Sen. McCain and Sen. Obama have taken to sniping back and forth over taxes and it doesn’t appear this debate will end anytime soon. Sen. McCain dished out some tough criticism of Sen. Obama’s tax plan and economics policies while backing up his new friend, “Joe the Plumber.” Meanwhile, Sen. Obama has taken to hitting McCain alleging that his tax plan only supports the wealthy.
Report from USAToday:
In his acceptance speech at the 1984 Democratic convention, Walter Mondale promised to reduce the budget deficit by raising taxes. He later went on to lose every state but his home state of Minnesota and Washington, D.C.
It’s not surprising, then, that despite a ballooning budget deficit and a recently enacted $700 billion financial bailout, John McCain and Barack Obama have pledged to lower taxes for millions of Americans.
McCain wants to extend the Bush administration’s 2001 tax cuts, double the personal exemption taxpayers can claim, and lower corporate tax rates.
Obama wants to roll back some of the tax cuts for the wealthiest Americans and increase corporate tax rates, while reducing taxes for low- and middle-income families.
This week, both candidates proposed temporary tax cuts designed to help Americans cope with the financial crisis, which has sharply reduced the value of their retirement savings. McCain wants to cut the capital gains rate in half, reduce the tax on withdrawals from retirement savings to 10%, and waive a rule that requires seniors to start taking withdrawals from tax-deferred retirement savings at age 70½. Obama would permit savers to take penalty-free hardship withdrawals of up to $10,000 from their 401(k) plans and individual retirement accounts in 2008 and 2009. Both candidates have proposed suspending taxes on unemployment benefits.
But whoever takes office on Jan. 20 will confront a brutal fiscal reality. The Congressional Budget Office estimates that the nation’s debt will swell to $2.3 trillion by 2018. The non-partisan Tax Policy Center estimates that Obama’s tax package would add $3.5 trillion to the total, while McCain’s proposals would add $5 trillion.
Douglas Holtz-Eakin, McCain’s senior policy adviser, says McCain’s tax cuts would create more jobs. “The centerpiece of Sen. McCain’s approach to deficit reduction is to get the economy going,” he says.
Brian Deese, Obama’s deputy economic policy director, says Obama has “put together a package of pro-growth tax cuts aimed to help middle-class families who are struggling the most in the current economy.”
McCain has pledged to eliminate earmarks and wasteful spending, while Obama has targeted tax loopholes. But neither candidate has offered a realistic plan to pay for their tax proposals, says Leonard Burman, director of the Tax Policy Center.
In addition, reducing domestic spending is a lot harder than it sounds, says Clint Stretch, managing principal for tax policy for Deloitte Tax. “Things like aid to higher education, air-traffic controllers, roads, bridges, are not easily cut,” he says.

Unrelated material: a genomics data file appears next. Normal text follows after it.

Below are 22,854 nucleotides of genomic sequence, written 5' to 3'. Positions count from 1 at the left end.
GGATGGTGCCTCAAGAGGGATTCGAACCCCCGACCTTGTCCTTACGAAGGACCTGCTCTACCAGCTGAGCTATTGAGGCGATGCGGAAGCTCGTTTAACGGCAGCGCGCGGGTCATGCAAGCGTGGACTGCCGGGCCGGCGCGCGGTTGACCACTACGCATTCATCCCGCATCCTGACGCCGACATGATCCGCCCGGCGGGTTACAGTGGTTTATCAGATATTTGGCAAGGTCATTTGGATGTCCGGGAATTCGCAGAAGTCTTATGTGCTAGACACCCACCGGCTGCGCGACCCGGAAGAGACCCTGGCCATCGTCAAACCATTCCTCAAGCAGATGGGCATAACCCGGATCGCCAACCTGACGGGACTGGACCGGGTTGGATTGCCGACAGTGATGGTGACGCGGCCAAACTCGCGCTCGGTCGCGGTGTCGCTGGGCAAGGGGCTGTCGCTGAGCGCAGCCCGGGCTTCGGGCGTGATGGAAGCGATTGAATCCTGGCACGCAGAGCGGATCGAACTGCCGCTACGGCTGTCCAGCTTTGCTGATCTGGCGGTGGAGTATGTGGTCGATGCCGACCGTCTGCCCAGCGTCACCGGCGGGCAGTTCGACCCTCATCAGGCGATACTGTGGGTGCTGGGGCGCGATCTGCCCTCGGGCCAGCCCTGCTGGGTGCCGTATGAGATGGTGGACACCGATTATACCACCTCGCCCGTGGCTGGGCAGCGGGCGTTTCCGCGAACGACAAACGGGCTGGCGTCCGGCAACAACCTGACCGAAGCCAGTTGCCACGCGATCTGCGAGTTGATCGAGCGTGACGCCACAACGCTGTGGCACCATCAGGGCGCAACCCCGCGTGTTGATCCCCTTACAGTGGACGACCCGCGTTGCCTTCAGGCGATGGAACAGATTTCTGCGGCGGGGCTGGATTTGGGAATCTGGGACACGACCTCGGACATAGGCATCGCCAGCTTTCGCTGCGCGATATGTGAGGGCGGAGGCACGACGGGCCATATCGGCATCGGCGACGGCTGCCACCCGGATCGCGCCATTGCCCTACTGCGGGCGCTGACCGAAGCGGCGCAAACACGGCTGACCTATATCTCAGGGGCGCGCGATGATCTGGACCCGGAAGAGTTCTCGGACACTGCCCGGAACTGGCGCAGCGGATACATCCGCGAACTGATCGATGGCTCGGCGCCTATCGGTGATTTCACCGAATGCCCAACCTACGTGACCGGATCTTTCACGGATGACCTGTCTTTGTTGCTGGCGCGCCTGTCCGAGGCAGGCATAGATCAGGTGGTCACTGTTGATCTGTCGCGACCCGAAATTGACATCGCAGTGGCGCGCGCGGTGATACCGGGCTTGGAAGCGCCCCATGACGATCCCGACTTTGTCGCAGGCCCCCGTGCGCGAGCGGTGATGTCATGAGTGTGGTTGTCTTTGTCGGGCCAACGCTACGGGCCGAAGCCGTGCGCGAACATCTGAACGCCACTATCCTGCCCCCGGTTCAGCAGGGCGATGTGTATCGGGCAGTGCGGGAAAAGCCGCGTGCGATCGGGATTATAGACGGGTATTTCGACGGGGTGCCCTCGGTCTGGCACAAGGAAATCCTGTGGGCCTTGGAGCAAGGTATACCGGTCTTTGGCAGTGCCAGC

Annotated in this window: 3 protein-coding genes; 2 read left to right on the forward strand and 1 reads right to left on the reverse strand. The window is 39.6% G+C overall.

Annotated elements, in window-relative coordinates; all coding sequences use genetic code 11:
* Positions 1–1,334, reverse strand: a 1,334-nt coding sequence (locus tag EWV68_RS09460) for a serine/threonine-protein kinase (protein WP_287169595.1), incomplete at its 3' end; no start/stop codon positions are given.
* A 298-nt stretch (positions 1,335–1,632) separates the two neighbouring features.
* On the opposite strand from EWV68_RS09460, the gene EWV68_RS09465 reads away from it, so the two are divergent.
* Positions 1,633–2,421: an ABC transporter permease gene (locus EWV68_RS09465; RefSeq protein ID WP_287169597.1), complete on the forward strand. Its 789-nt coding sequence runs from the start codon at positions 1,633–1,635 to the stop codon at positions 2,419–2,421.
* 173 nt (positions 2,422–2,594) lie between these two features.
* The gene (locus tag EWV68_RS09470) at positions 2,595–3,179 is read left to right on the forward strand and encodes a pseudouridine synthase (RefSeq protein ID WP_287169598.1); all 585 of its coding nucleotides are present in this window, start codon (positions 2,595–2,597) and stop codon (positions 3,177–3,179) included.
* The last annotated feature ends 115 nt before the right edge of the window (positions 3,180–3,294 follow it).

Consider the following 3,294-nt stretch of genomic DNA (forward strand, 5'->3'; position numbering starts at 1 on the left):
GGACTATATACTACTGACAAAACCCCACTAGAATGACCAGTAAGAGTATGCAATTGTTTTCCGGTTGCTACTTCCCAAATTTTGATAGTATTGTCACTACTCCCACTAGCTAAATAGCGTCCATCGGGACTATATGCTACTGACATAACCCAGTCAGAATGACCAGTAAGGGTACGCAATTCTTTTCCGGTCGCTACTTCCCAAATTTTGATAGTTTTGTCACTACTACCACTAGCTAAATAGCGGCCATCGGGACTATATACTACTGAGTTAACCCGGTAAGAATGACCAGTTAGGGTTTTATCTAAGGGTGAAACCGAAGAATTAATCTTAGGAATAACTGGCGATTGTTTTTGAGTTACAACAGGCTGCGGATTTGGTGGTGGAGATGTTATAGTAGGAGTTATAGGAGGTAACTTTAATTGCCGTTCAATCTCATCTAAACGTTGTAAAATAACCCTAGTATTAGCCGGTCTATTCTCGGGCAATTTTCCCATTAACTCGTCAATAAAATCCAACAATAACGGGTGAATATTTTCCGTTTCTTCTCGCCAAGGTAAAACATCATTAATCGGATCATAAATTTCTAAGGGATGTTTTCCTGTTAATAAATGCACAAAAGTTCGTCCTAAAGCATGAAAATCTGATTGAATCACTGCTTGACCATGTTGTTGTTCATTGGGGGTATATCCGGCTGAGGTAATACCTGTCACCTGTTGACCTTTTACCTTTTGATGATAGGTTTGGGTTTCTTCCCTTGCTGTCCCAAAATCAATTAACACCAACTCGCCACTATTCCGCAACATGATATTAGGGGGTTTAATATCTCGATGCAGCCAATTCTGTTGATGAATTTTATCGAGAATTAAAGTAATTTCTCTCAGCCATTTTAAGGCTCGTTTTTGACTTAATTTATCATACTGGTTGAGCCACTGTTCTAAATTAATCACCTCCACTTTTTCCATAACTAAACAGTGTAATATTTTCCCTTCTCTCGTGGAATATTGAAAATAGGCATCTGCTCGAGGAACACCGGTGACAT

Burman says whoever wins the election will soon confront the “overwhelming realities” of the national debt. For now, though, “Both campaigns have made a political calculation that they want to talk about happy things.”
Video from CNN of McCain making some of these statements:
Meanwhile, McCain has played the “socialist card,” if there’s such a thing, as the way he described Obama’s plan, report from Yahoo News:
CHARLOTTE, N.C. – Republican presidential candidate John McCain on Saturday accused Democratic rival Barack Obama of favoring a socialistic economic approach by supporting tax cuts and tax credits McCain says would merely shuffle wealth rather than creating it.
“At least in Europe, the Socialist leaders who so admire my opponent are upfront about their objectives,” McCain said in a radio address. “They use real numbers and honest language. And we should demand equal candor from Sen. Obama. Raising taxes on some in order to give checks to others is not a tax cut; it’s just another government giveaway.”
McCain, though, has a health care plan girded with a similar philosophy. He proposes providing individuals with a $5,000 tax credit to buy health insurance. He would pay for his plan, in part, by considering as taxable income the money their employer spends on their health coverage.
McCain leveled his charge before a pair of appearances aimed at restoring his lead in critical battleground states. In both North Carolina and Virginia, where McCain was to speak later in the day, his campaign has surrendered its lead to Obama in various polls. President Bush, a Republican, won both states in 2004.
The state dips mimic larger national trends that have given Obama a lead over McCain following Wall Street chaos that focused the race on who is best equipped to restore the economy.
On Sunday, McCain was to travel to Ohio, where he might appear with “Joe the Plumber,” the Holland, Ohio, plumber Joe Wurzelbacher whom the senator has been portraying as emblematic of people with concerns about Obama’s tax plans.
Obama hasn’t answered too many of these charges directly, letting his TV ads do that work, and has set out on a a new course telling voters that McCain plans to cut Medicare coverage for seniors:
The allegations on both sides will continue flying right up to the end. Probably like 4 or 5 more “October surprises” as well.